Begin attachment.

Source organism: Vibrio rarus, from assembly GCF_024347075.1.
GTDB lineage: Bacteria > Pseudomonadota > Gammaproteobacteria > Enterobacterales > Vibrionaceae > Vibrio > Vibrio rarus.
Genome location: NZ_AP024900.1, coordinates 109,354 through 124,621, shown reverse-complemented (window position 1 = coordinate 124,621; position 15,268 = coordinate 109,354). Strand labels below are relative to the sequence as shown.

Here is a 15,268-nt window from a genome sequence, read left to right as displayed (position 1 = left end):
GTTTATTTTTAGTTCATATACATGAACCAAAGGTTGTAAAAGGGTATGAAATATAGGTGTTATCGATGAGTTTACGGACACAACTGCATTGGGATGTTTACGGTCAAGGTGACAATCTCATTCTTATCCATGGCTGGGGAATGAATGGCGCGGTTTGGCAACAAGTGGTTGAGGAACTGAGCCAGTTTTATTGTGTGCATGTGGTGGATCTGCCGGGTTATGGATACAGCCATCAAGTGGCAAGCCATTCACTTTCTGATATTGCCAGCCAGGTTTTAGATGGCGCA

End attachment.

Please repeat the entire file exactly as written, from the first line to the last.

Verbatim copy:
Source organism: Vibrio rarus, from assembly GCF_024347075.1.
GTDB lineage: Bacteria > Pseudomonadota > Gammaproteobacteria > Enterobacterales > Vibrionaceae > Vibrio > Vibrio rarus.
Genome location: NZ_AP024900.1, coordinates 109,354 through 124,621, shown reverse-complemented (window position 1 = coordinate 124,621; position 15,268 = coordinate 109,354). Strand labels below are relative to the sequence as shown.

Here is a 15,268-nt window from a genome sequence, read left to right as displayed (position 1 = left end):
GTTTATTTTTAGTTCATATACATGAACCAAAGGTTGTAAAAGGGTATGAAATATAGGTGTTATCGATGAGTTTACGGACACAACTGCATTGGGATGTTTACGGTCAAGGTGACAATCTCATTCTTATCCATGGCTGGGGAATGAATGGCGCGGTTTGGCAACAAGTGGTTGAGGAACTGAGCCAGTTTTATTGTGTGCATGTGGTGGATCTGCCGGGTTATGGATACAGCCATCAAGTGGCAAGCCATTCACTTTCTGATATTGCCAGCCAGGTTTTAGATGGCGCA